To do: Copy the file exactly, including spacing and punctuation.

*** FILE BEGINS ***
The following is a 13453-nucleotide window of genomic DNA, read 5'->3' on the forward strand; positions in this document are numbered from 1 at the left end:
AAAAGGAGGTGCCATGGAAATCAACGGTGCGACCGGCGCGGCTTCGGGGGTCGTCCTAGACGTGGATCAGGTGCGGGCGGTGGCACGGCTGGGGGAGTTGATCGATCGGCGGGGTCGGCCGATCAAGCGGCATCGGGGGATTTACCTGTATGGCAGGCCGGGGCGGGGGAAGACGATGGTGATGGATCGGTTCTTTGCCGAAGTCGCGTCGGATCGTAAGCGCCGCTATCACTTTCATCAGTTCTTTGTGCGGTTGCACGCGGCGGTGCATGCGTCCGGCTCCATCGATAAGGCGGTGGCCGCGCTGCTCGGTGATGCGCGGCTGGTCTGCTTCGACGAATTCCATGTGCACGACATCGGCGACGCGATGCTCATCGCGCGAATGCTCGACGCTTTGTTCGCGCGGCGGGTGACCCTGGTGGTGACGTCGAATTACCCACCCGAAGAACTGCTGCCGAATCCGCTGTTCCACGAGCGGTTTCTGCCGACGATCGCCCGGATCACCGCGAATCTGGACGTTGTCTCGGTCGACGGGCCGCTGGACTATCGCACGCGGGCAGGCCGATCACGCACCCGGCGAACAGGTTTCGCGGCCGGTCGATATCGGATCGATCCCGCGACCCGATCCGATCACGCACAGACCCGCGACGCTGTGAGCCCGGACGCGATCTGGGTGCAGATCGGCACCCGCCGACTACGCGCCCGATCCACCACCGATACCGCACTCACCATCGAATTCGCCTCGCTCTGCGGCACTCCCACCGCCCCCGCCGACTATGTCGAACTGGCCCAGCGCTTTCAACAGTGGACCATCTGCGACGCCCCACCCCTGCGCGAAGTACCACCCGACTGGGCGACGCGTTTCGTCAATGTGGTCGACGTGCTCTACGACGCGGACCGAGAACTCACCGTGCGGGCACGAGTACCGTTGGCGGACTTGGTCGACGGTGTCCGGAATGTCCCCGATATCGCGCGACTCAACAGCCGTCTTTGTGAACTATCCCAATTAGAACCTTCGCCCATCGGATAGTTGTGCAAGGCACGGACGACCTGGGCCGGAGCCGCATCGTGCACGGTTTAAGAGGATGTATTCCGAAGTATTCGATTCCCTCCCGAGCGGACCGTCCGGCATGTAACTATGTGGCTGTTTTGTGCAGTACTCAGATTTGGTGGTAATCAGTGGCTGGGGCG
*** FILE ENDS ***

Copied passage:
The following is a 13453-nucleotide window of genomic DNA, read 5'->3' on the forward strand; positions in this document are numbered from 1 at the left end:
AAAAGGAGGTGCCATGGAAATCAACGGTGCGACCGGCGCGGCTTCGGGGGTCGTCCTAGACGTGGATCAGGTGCGGGCGGTGGCACGGCTGGGGGAGTTGATCGATCGGCGGGGTCGGCCGATCAAGCGGCATCGGGGGATTTACCTGTATGGCAGGCCGGGGCGGGGGAAGACGATGGTGATGGATCGGTTCTTTGCCGAAGTCGCGTCGGATCGTAAGCGCCGCTATCACTTTCATCAGTTCTTTGTGCGGTTGCACGCGGCGGTGCATGCGTCCGGCTCCATCGATAAGGCGGTGGCCGCGCTGCTCGGTGATGCGCGGCTGGTCTGCTTCGACGAATTCCATGTGCACGACATCGGCGACGCGATGCTCATCGCGCGAATGCTCGACGCTTTGTTCGCGCGGCGGGTGACCCTGGTGGTGACGTCGAATTACCCACCCGAAGAACTGCTGCCGAATCCGCTGTTCCACGAGCGGTTTCTGCCGACGATCGCCCGGATCACCGCGAATCTGGACGTTGTCTCGGTCGACGGGCCGCTGGACTATCGCACGCGGGCAGGCCGATCACGCACCCGGCGAACAGGTTTCGCGGCCGGTCGATATCGGATCGATCCCGCGACCCGATCCGATCACGCACAGACCCGCGACGCTGTGAGCCCGGACGCGATCTGGGTGCAGATCGGCACCCGCCGACTACGCGCCCGATCCACCACCGATACCGCACTCACCATCGAATTCGCCTCGCTCTGCGGCACTCCCACCGCCCCCGCCGACTATGTCGAACTGGCCCAGCGCTTTCAACAGTGGACCATCTGCGACGCCCCACCCCTGCGCGAAGTACCACCCGACTGGGCGACGCGTTTCGTCAATGTGGTCGACGTGCTCTACGACGCGGACCGAGAACTCACCGTGCGGGCACGAGTACCGTTGGCGGACTTGGTCGACGGTGTCCGGAATGTCCCCGATATCGCGCGACTCAACAGCCGTCTTTGTGAACTATCCCAATTAGAACCTTCGCCCATCGGATAGTTGTGCAAGGCACGGACGACCTGGGCCGGAGCCGCATCGTGCACGGTTTAAGAGGATGTATTCCGAAGTATTCGATTCCCTCCCGAGCGGACCGTCCGGCATGTAACTATGTGGCTGTTTTGTGCAGTACTCAGATTTGGTGGTAATCAGTGGCTGGGGCG